Is This The Last Broadcast TV World Cup?

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by Tim Mulligan

The football World Cup – historically the world’s biggest international sporting event by viewership, kicked off last Thursday (14 June) in Moscow, with host nation Russia dispatching Saudi Arabia 5-0. The World Cup is expected to be watched by 3.5 billion TV viewers, making it the most watched sporting event in history; the 2014 World Cup final match was viewed by an estimated one billion global audience. For comparison the Summer Olympics in 2016 had an estimated viewership of two billion. Like the Summer Olympics the World Cup is held every four years, which means that the current event is inevitably being compared to four-year-old TV consumer behaviour.

In the four years since 2014 the TV landscape has undergone unprecedented disruption, led by the rise of streaming video alternatives to broadcast TV. Nowhere is this shift more clearly displayed than through the evolving sports rights landscape, of which football is a key component. Football’s most valuable league the English Premier League (EPL) in February of this year saw a contraction in rights values for the first time in 14 years, with a combined 13.2% decline in the value of the domestic rights. The two successful bidders for the main packages in February were British satellite TV operator Sky and British Telco and TV operator, BT. Both had smaller budgets at their disposable, due to trying to absorb a 70% EPL rights increase in the previous 2015–2020 deal. This was alongside the ongoing battle to maintain operating margins in the face of consumers abandoning pay-TV in favour of contract-free and much cheaper SVOD subscriptions. Furthermore, for the first time ever, an SVOD service this month picked up one of the domestic broadcast packages of live EPL rights for the 2019–2022 seasons.


Unsurprisingly, FIFA, the world governing body of Football Associations, which also owns the broadcast and merchandise rights to the football Word Cup, has also been impacted by these shock waves coursing through global sports consumption. TV broadcast rights revenues as a percentage of overall FIFA revenues are down from 64% of total revenues in 2011 to 31% of total revenues in 2017. During this period of time there have been two World Cups, one in South Africa, 2010, and in Brazil, 2014. As FIFA’s revenue predominantly revolves around the world cups, this is an important caveat: overall revenues per world cup is increasing, but the share of revenues which are derived from TV broadcast rights are decreasing. In 2010 FIFA generated $718 million in TV broadcast rights revenue. In 2014 it generated $743 million in TV broadcast rights revenue – a nominal increase of 3.5%, but only an increase of 1.7% when adjusted for inflation. At the same time, overall World Cup revenues increased from $1.179 billion in 2010 to $1.910 billion in 2014 – a nominal increase of 62% over the four-year period and an above inflation increase of 60.3%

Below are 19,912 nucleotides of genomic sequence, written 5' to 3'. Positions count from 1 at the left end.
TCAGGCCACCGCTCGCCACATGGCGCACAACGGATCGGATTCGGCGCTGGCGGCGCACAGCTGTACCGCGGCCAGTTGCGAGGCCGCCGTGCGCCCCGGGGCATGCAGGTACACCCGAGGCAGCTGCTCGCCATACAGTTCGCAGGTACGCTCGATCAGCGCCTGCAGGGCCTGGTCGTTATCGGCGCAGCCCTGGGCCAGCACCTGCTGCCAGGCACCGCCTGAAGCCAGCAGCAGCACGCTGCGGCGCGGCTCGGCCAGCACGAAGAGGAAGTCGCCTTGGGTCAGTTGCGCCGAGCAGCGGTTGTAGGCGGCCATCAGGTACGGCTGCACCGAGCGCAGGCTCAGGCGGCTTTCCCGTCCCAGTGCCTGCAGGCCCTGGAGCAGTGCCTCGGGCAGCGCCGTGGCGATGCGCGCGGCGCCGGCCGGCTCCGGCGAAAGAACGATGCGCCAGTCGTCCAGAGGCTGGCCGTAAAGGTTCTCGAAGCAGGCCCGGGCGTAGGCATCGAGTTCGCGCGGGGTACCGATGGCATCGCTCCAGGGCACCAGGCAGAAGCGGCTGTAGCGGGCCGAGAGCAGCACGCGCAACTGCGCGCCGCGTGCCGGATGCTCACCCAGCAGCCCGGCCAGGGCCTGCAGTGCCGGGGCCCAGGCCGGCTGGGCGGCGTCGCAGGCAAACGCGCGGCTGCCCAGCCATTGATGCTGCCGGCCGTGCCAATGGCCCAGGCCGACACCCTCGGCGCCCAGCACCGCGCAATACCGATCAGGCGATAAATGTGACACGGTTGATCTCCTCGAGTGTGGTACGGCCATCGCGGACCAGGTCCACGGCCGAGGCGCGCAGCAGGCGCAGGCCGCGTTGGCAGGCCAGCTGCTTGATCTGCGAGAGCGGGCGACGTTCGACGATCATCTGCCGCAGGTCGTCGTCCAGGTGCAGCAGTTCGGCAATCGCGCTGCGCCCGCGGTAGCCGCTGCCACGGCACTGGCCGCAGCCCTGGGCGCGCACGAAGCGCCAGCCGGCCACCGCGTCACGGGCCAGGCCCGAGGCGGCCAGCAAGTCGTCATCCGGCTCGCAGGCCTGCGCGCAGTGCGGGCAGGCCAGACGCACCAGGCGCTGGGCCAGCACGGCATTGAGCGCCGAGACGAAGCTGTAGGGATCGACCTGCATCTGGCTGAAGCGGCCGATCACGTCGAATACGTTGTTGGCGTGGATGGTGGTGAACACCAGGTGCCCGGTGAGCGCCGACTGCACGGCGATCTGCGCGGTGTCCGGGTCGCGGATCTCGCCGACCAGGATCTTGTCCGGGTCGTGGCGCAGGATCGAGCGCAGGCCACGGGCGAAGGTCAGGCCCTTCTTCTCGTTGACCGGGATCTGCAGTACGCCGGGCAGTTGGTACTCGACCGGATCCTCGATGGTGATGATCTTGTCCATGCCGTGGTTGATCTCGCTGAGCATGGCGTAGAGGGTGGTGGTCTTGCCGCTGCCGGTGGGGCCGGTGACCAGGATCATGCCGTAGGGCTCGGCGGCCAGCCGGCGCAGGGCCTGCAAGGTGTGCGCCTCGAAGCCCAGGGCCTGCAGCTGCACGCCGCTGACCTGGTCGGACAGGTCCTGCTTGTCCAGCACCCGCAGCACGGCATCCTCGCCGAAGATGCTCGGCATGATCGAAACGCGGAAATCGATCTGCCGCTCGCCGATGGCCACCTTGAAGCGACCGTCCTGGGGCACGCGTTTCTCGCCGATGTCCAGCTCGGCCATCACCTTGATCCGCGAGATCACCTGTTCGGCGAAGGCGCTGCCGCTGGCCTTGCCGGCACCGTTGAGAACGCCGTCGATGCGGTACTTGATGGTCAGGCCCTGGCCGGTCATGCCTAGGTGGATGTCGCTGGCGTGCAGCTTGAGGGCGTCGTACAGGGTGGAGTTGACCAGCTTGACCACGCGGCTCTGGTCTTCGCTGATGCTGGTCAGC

Is 2018 the last broadcast TV World Cup?

All told, the prevailing trend away from broadcast TV in world football raises the intriguing possibility that we could be on the threshold of the first post-broadcast TV world cup. If this is the case then the next few weeks of sporting activity being played out in the expanses of European Russia could be about much more than merely which team gets crowned world champions for the next four years. The very way football viewing is monetised could also be up for grabs.

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